Even certified pre-owned vehicles can have hidden problems. Many companies advertise that their certified technicians perform 120-point inspections to ensure that a pre-owned vehicle is certified, but rarely do they tell you what the inspection entails. Even if the car in question is a year old, it is always worth it to have your favorite mechanic inspect a used car.
8. Know What to Avoid:
Knowing what to avoid at the dealership is just as important as knowing what to do before you get there or what to look for at the dealership.
Giving Too Much Information to the Salesperson:
Just like you, the salesperson working with you is trying to get the best deal possible – in a way. He or she has to make money somehow, so where they save you some money in the purchase price, they may make up for it by raising the interest rates for your loan. It is always a good idea to give the salesperson the price you want to pay and wait to give him or her the rest of the information you have concerning your plans.
Once the price is more set in stone, you can start discussing what you want or need to get for your current vehicle’s trade-in value, what you need your car payments to look like, and other similar details.
Avoid dealer extras like extended warranties, various protection plans, and other add-ons that tack more onto the vehicle’s purchase price. Most of these extras are available apart from the dealership, some are covered by your own insurance agency, and many are so infrequently used that it is just not worth the extra cost.
Long-term car loans have become more popular as vehicles have become more expensive. It is one way to get more car than you can really afford, and they can be dangerous to your financial situation. Loan rates over a six or seven-year period, even if they are reasonable, mean thousands more in loan amounts than you would pay for a short-term loan. If you need an auto loan, try to work out a two, three, or four-year loan.
Getting locked into a long-term loan just to get out of your current car is dangerous as well. You may end up earning lower monthly payments this way, but you will have them longer than if you paid the repair bill on your current car or cut your monthly Netflix plan. This is a big part of understanding what you can afford and not stretching yourself too thin.
9. Know When to Walk Away
There is plenty of fish in the sea. In other words, there are very few cars that are truly perfect. There will be another vehicle that suits your needs just as well as the one that the salesperson will not discount an extra $1,000 just to make you happy.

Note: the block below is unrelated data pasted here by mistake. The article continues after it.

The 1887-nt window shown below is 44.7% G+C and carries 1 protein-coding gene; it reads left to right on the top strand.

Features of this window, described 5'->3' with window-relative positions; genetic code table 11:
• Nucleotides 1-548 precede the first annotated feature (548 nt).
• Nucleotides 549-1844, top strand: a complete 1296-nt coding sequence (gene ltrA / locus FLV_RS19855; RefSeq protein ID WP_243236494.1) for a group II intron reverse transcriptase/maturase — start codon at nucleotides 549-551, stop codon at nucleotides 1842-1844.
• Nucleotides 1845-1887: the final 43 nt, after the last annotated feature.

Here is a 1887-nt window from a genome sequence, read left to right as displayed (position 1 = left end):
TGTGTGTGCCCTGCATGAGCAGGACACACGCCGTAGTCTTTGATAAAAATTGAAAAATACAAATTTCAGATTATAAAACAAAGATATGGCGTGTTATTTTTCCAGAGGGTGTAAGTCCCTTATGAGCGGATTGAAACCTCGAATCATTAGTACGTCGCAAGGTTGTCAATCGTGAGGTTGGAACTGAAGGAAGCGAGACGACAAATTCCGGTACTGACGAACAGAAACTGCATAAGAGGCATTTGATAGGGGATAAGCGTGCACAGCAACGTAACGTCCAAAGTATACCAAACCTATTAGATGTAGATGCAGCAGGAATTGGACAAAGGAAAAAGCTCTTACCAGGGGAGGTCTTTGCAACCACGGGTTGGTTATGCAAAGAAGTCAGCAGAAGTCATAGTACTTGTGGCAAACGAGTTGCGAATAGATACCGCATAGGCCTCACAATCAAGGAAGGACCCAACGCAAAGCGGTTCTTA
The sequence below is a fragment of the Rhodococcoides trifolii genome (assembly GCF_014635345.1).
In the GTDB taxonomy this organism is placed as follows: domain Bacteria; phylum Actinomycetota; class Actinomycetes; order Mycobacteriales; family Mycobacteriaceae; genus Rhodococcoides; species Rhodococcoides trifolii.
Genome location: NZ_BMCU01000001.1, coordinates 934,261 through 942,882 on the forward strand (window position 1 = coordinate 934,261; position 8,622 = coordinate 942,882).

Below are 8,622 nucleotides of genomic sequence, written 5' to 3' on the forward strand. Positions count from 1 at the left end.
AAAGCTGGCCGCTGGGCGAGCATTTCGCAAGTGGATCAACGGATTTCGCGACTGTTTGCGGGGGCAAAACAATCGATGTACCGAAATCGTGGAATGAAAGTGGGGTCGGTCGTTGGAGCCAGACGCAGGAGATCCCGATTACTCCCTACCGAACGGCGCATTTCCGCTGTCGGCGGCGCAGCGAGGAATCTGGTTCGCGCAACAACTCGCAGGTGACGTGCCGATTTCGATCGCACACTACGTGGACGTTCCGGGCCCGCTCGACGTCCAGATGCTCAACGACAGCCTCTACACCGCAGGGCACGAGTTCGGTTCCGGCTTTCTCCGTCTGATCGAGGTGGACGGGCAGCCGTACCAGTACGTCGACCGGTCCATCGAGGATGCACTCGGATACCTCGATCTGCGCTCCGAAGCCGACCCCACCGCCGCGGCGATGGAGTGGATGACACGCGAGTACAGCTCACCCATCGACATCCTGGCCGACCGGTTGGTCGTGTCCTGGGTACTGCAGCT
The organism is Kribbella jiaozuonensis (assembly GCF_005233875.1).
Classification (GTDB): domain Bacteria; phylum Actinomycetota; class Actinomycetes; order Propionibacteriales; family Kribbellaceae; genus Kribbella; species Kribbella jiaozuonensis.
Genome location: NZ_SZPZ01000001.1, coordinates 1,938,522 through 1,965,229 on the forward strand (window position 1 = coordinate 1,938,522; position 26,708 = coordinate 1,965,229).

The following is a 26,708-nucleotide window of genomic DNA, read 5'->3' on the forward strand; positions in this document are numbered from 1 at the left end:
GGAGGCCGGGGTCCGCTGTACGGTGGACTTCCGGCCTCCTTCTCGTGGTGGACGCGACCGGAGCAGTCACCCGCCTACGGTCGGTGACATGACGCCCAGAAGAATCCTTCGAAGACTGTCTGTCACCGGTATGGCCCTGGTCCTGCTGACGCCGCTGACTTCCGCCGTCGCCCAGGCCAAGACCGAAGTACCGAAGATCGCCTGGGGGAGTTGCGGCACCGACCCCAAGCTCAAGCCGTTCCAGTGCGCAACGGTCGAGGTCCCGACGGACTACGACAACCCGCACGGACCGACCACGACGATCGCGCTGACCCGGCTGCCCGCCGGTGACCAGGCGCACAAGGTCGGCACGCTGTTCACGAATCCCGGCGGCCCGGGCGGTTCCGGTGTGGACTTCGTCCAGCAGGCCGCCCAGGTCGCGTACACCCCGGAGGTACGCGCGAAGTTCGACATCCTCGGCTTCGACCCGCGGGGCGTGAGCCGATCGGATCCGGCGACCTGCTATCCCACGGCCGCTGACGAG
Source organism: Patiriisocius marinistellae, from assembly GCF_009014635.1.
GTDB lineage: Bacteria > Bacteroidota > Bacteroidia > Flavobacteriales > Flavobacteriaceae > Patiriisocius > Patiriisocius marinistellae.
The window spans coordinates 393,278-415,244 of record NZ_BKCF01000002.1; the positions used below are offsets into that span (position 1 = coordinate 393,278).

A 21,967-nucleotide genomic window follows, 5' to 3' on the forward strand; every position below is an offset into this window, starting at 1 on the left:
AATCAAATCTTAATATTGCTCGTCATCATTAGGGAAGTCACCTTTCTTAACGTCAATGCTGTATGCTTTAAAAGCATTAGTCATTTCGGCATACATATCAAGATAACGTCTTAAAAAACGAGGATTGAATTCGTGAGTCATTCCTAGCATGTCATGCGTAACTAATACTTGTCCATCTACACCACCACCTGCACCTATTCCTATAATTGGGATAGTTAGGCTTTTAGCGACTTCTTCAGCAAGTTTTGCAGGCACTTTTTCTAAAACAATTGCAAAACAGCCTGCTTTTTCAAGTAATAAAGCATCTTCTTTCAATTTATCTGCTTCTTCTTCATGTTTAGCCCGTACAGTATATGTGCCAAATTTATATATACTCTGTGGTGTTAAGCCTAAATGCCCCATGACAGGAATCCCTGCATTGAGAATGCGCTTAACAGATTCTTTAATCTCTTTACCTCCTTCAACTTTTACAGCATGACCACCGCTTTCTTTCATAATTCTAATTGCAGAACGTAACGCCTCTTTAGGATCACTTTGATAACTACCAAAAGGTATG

Even with car prices at an all-time high because of continuing supply chain issues, people are still buying cars, and the right one for you is out there. Do not be afraid to walk away from a car that is out of your price range, a car that has that strange squeak that sounds a little too ominous, or even a deal that seems too good to be true.
Salespeople have to deal with people walking away all the time, and part of the reason you compare, shop around, and test drive various deals is to get the one that makes the most sense at the best price for you.
10. Know Your Game Plan and Stick to It
Perhaps the most important thing to know when you are about to buy a new or used car is your game plan. You have done all of the necessary research, you have secured your car loan with your preferred lender, you have compared prices, and you have figured out exactly what you have to spend, and something happens to the one car you had your eyes on. That happens, and you can try again.
Buying a car is not unlike finding a job. It takes a little shopping around, it takes knowing your limits, and it takes knowing what you want versus what you need. It can take a long time, and it can be tiring, but if you put in the effort, you will be rewarded by potentially saving thousands of dollars.
Knowing these ten factors will help you make the best decision possible for yourself, but they will also inevitably bring up other things you may have never considered. Ultimately, they will help you get the best deal when you are car shopping for yourself.